Avid Eleven Rack Expansion Pack

I think Eleven Rack’s success surprised even Avid, but it makes sense: Eleven Rack is one of those pieces of gear where all the pieces fit together like the stones in a Mayan temple.
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The SVT emulation adds a useful new element for bass players . . . but there’s lots more.

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New amps, cabs, and effects for studio and stage

I think Eleven Rack’s success surprised even Avid, but it makes sense: Eleven Rack is one of those pieces of gear where all the pieces fit together like the stones in a Mayan temple. From the readable display and large front-panel typeface (yes, this matters), to the obvious workflow, to the sounds themselves—and of course, the dual identity as audio interface/ stage multi-effects—Eleven Rack hits the high points.

But the Expansion Pack takes it to, well, twelve. There are 13 new amp emulations, eight new cabs, and six new effects: two distortion, MultiChorus, sophisticated stereo delay (ducking, EQ, panning, cross delay, etc.), studio compressor, and four-band parametric EQ.

Test Time

Of the new amps, I immediately took to the Marshall JTM45 emulation—its big, beefy sounds, with a smooth distortion character, make it a natural for hard-rock power chords. The Super Reverb model is another winner, with the right degree of sparkle. I’ve always liked the Eleven Rack Custom amps, but the Modern Super Overdrive delivers truly satisfying high-gain sounds. These are just some highlights . . . check out the emulation of all three Bogner Ecstasy 101b channels, and also, the Eleven plug-in’s speaker breakup feature is now included.

But aside from the new cabs, the “channel strip” parametric EQ can really make the amps sing—you can tweak amp/cab combinations to slide into a track as if they had been sprayed with WD-40. Sure, you could always insert an EQ plug-in within Pro Tools, but now you can take that tweaked sound on stage. An unexpected bonus is lowpass and highpass filtering with 6, 12, and 24dB slope options—but as you can add resonance, it’s possible to (for example) pull down the very highest frequencies to rein in the brightness, while adding a peak around 4–5kHz to add defi nition. Thumbs up.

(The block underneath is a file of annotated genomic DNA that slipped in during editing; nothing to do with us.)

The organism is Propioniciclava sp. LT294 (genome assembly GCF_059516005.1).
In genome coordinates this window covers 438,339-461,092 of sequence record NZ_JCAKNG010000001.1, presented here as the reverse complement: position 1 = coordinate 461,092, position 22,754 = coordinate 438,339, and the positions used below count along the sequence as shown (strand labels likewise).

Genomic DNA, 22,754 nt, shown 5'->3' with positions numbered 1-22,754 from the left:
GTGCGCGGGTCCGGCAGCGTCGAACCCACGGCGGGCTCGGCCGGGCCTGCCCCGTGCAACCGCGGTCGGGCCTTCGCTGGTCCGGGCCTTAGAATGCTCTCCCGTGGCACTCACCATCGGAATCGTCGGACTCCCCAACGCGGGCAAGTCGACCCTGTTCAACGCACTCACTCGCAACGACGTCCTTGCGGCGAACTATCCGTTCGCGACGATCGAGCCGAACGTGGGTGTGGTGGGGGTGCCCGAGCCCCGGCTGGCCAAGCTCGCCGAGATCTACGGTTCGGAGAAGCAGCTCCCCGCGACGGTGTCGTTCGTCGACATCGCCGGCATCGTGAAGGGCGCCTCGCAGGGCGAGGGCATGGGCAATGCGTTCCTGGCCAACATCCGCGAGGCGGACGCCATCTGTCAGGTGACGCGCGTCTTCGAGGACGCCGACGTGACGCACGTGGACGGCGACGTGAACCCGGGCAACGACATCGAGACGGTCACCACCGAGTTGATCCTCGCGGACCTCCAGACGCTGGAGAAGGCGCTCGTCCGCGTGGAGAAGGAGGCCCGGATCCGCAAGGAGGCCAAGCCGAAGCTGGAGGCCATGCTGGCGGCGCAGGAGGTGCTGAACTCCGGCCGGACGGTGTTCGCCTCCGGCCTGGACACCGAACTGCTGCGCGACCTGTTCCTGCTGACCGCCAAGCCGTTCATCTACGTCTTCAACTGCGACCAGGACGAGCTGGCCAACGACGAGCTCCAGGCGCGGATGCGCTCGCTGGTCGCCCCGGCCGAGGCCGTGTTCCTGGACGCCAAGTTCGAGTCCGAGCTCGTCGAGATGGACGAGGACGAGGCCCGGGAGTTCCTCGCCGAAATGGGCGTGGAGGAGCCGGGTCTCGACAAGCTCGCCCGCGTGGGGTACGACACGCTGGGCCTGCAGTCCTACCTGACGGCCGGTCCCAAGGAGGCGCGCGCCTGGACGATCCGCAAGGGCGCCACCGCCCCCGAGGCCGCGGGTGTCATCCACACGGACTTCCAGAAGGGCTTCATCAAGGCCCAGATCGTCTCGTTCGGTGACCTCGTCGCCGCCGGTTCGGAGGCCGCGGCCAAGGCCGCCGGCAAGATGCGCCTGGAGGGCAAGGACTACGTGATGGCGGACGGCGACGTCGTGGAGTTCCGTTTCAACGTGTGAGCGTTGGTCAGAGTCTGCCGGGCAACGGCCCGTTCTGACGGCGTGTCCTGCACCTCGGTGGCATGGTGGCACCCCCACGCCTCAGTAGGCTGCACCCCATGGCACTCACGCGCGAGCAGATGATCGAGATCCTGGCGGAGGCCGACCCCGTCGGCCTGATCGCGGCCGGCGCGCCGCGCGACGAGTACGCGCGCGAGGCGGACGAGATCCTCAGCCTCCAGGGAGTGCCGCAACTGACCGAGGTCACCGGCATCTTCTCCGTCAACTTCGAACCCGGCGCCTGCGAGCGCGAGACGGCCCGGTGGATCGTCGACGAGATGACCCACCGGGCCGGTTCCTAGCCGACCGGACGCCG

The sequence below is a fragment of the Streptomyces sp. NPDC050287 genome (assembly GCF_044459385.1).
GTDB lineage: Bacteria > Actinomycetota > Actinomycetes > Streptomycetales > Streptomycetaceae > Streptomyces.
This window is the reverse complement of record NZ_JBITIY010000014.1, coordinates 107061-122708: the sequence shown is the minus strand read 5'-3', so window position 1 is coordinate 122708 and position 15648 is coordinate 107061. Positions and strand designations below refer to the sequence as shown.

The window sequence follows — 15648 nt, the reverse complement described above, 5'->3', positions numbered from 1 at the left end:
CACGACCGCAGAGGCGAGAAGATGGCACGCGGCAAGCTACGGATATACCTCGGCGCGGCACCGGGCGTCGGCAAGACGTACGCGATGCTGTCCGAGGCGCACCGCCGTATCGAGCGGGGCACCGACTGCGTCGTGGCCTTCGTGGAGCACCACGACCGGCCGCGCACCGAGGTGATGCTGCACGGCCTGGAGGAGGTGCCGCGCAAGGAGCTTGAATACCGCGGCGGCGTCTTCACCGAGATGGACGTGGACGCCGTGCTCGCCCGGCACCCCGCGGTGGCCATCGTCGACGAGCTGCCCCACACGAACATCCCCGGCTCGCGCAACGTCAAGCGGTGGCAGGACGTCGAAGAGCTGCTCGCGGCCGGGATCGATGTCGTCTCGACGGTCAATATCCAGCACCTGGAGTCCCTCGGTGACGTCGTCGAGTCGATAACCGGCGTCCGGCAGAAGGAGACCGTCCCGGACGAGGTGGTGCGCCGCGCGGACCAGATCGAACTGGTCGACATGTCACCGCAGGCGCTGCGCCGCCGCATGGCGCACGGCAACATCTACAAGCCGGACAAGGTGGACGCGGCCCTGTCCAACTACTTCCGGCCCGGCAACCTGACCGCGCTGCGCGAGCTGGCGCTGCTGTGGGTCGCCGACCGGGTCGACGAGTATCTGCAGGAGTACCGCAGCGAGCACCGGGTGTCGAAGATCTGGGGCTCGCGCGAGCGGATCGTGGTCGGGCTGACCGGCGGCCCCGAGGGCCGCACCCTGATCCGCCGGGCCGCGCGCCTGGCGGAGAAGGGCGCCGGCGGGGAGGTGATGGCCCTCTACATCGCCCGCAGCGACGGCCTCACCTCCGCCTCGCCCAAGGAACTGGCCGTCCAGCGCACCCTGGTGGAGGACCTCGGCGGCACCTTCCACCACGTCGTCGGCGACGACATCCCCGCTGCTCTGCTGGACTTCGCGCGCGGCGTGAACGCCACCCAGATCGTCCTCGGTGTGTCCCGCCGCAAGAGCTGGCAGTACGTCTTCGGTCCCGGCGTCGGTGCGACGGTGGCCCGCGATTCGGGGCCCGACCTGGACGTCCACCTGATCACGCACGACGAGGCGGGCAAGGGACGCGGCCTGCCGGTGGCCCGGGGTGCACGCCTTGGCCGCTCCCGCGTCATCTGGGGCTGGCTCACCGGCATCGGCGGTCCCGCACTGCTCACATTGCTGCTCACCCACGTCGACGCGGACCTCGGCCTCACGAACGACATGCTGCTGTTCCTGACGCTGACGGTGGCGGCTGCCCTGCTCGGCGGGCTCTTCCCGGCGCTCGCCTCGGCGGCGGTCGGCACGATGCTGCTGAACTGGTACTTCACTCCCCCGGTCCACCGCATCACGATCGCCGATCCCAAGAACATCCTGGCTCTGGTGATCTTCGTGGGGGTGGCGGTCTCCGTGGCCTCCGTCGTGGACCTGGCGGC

Also thumbs up: a channel strip-style compressor. Add that to the EQ, and you have a useful vocal-processing setup.

I also had good luck feeding the distortion stompboxes into cabs (no amps) and using the EQ to tweak that as well. Arguably, though, the new effects’ star is the Dynamic Stereo Delay—thicken and layer your sound with delays; think Edge-type vibes. You can sync to tempo, and thankfully, this includes my favorite dance track staple—dotted half-notes.

If you have an Eleven Rack, the price is right. Even if you use only half of the new features, it’s still a great deal—the new amps alone are welcome. I hesitate to use the term “no-brainer” because in these tough times, $99 isn’t a trivial expense. But there’s no doubt you get value received.

If you don’t have an Eleven Rack, this just might put it on your Gear Acquisition Syndrome radar, especially if the “stage and studio” split personality interests you. Eleven was something special before the expansion pack appeared, but now it’s gone up another notch.

$99 MSRP

Lots of new amps and cabinets. Several new effects. 4-band parametric is tremendously helpful when going direct. Simple firmware update.

Software editing still available only in a Pro Tools environment— otherwise, you need to edit via the front panel.


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